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More adults, fewer young kids on ADHD drugs

/ Source: news services

Use of attention deficit drugs rose nearly 19 percent among ages 20 to 44 in 2005 while falling 5 percent in children under 10, according to statistics released on Tuesday amid a U.S. review of the drugs’ safety.

An estimated 1.7 million U.S. adults aged 20 to 64 and nearly 3.3 million children 19 and younger took a prescription drug to treat attention deficit hyperactivity disorder (ADHD) in 2005, according to a report from pharmacy benefits manager Medco Health Solutions Inc..

ADHD drugs include Novartis AG’s  Ritalin and Focalin, Shire Plc’s Adderall and Johnson & Johnson’s Concerta.

The biggest jump in use — a 19 percent rise from 2004 — was among adults ages 20 to 44, the study said. The number of those aged 10 to 19 who took the drugs rose by 2 percent.

Use fell 5 percent for children under 10. The findings were based on prescription data from 2.5 million U.S. patients.

Critics say ADHD drugs are overprescribed, especially among children. The safety of the medicines has faced growing scrutiny in recent months.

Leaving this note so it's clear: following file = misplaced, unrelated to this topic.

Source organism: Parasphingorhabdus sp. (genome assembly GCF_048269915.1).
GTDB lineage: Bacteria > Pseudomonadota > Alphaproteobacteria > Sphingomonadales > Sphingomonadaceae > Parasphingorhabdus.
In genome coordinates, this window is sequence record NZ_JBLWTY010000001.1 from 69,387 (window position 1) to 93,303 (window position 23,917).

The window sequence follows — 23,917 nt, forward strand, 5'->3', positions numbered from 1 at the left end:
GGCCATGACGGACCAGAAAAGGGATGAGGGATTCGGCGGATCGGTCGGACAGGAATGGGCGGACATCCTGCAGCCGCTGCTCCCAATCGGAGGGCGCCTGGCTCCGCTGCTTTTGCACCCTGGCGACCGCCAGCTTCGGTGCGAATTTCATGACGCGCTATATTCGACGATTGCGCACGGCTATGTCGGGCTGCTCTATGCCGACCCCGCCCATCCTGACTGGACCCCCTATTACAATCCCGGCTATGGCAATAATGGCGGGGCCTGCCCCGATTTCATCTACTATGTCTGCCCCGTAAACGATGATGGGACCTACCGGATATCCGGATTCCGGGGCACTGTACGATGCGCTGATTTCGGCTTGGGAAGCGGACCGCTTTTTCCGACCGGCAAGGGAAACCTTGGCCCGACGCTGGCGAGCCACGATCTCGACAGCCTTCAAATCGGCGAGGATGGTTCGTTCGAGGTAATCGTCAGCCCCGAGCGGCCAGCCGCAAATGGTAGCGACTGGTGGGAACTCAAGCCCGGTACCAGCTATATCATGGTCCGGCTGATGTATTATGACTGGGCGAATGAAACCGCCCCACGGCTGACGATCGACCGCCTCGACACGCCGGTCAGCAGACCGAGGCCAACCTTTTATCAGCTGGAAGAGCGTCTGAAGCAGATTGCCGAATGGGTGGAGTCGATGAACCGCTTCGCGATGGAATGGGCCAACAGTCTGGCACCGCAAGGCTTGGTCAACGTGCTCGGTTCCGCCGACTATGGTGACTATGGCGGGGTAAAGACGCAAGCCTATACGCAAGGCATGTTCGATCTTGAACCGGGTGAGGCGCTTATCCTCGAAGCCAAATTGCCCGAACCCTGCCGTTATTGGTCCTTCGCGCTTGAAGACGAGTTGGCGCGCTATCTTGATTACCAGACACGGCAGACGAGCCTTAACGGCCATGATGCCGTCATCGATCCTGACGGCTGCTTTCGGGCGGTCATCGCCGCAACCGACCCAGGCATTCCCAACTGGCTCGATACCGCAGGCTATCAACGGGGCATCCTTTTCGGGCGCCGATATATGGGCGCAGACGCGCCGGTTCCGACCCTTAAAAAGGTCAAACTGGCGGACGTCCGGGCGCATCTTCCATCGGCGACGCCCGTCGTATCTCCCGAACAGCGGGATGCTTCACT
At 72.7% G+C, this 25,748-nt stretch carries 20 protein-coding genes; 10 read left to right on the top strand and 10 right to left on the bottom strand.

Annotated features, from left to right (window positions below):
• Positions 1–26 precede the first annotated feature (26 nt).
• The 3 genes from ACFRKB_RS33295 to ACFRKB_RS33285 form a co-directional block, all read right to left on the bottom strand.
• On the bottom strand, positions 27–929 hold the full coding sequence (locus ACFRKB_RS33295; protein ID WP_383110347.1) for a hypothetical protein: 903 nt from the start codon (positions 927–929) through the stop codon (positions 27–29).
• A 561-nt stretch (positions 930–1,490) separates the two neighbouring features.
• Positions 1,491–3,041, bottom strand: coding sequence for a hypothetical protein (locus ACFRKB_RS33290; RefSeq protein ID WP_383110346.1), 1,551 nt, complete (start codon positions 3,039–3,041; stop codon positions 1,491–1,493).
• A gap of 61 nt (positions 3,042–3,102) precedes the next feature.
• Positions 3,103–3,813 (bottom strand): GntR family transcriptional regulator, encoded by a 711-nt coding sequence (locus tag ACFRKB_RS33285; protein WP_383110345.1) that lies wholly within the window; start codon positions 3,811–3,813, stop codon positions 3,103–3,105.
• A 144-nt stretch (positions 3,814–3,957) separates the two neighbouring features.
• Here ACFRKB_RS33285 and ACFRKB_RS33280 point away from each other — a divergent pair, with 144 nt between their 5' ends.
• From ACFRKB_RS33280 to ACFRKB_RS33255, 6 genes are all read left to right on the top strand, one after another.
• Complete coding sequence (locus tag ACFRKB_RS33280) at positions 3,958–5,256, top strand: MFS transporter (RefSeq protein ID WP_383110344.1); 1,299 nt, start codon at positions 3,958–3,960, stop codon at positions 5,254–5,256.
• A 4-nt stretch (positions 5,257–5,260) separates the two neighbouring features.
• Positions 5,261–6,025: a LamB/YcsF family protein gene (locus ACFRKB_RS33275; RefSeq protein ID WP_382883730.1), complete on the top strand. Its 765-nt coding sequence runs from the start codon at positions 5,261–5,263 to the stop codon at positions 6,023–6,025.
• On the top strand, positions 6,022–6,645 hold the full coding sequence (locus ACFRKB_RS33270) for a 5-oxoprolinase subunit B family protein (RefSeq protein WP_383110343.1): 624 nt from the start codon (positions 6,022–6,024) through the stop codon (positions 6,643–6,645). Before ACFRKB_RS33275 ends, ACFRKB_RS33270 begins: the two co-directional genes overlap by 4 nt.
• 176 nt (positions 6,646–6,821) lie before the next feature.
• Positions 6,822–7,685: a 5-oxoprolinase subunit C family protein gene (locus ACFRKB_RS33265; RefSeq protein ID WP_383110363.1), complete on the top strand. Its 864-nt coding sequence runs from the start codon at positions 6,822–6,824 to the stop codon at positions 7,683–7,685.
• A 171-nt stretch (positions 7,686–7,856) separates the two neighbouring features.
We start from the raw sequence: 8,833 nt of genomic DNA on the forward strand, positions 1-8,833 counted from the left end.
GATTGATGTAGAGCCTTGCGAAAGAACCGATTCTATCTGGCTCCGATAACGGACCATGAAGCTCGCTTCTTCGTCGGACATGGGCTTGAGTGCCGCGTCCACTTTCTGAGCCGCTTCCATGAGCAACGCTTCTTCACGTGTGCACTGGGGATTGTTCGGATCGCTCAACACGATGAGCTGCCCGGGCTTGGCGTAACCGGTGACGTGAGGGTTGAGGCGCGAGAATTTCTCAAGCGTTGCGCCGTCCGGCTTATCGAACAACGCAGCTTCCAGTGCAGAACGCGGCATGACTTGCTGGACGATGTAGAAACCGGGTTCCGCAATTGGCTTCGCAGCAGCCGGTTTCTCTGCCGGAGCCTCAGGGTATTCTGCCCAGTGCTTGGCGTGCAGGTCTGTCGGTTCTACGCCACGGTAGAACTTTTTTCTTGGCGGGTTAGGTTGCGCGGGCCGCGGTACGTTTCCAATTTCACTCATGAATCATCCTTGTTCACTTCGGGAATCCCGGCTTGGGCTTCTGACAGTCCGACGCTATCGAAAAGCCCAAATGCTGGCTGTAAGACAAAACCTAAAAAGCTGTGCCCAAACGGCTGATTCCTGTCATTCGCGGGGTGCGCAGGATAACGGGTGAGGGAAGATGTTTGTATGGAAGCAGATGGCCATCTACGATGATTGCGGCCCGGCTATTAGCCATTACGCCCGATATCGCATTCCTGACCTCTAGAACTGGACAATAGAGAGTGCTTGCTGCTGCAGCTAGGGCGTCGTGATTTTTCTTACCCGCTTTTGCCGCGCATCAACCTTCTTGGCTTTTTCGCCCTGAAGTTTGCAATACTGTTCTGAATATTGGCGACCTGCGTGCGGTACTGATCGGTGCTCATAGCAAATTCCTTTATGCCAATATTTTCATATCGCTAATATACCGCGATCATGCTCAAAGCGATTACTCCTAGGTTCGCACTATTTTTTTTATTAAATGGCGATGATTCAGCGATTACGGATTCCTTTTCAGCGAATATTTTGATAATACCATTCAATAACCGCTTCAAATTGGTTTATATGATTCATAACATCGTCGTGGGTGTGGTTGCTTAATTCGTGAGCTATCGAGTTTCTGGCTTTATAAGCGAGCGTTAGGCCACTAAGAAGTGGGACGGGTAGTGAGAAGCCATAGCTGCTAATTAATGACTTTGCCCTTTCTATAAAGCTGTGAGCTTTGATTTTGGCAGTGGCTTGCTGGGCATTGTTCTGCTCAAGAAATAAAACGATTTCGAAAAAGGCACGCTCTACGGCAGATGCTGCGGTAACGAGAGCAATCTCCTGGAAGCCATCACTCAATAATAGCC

In February, a Food and Drug Administration advisory panel called for a strong “black-box” warning on ADHD medicines, saying they might increase the chances of cardiovascular problems in some patients. The FDA says it does not yet know if reports of sudden deaths, heart attacks and strokes are related to the drugs.

On Wednesday, a different FDA advisory panel is set to review data on a possible link between ADHD therapies and heart problems, as well as psychiatric problems such as hallucinations, psychosis or mania in children.

Documents released in preparations for the advisory panel show that the adverse events, particularly hallucinations, can occur in some patients at normal doses of any ADHD drug. The reviews included roughly 90 studies of the drugs as well as reports from doctors, parents and others.

FDA officials say patients and doctors should be aware that the small number of events could represent side effects of the drugs, although they cannot point to a definitive link. However, they noted a “complete absence” of similar reports in children treated with dummy pills during dozens of clinical trials of the drugs. And in many children, the events ceased once they stopped taking the drugs — and resumed if they restarted.

“The predominance in young children of hallucinations, both visual and tactile, involving insects, snakes and worms is striking, and deserves further evaluation,” FDA officials said in a March 3 memorandum included in the briefing documents.

The FDA will consider the input from the panels before deciding whether to update warnings on the drug labels.